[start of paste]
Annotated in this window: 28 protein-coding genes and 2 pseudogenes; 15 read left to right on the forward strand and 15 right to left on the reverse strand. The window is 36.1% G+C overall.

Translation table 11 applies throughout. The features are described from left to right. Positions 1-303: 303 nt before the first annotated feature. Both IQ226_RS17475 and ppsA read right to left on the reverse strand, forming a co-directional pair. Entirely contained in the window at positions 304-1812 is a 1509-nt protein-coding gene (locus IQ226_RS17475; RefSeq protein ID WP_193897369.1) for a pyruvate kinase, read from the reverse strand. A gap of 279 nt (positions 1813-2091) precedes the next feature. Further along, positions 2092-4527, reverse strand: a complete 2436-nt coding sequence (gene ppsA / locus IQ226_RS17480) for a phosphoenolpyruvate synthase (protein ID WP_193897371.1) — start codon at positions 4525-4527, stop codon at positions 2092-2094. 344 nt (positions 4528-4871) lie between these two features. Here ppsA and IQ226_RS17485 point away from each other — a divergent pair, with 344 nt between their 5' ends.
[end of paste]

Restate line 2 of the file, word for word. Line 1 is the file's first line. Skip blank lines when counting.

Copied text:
Translation table 11 applies throughout. The features are described from left to right. Positions 1-303: 303 nt before the first annotated feature. Both IQ226_RS17475 and ppsA read right to left on the reverse strand, forming a co-directional pair. Entirely contained in the window at positions 304-1812 is a 1509-nt protein-coding gene (locus IQ226_RS17475; RefSeq protein ID WP_193897369.1) for a pyruvate kinase, read from the reverse strand. A gap of 279 nt (positions 1813-2091) precedes the next feature. Further along, positions 2092-4527, reverse strand: a complete 2436-nt coding sequence (gene ppsA / locus IQ226_RS17480) for a phosphoenolpyruvate synthase (protein ID WP_193897371.1) — start codon at positions 4525-4527, stop codon at positions 2092-2094. 344 nt (positions 4528-4871) lie between these two features. Here ppsA and IQ226_RS17485 point away from each other — a divergent pair, with 344 nt between their 5' ends.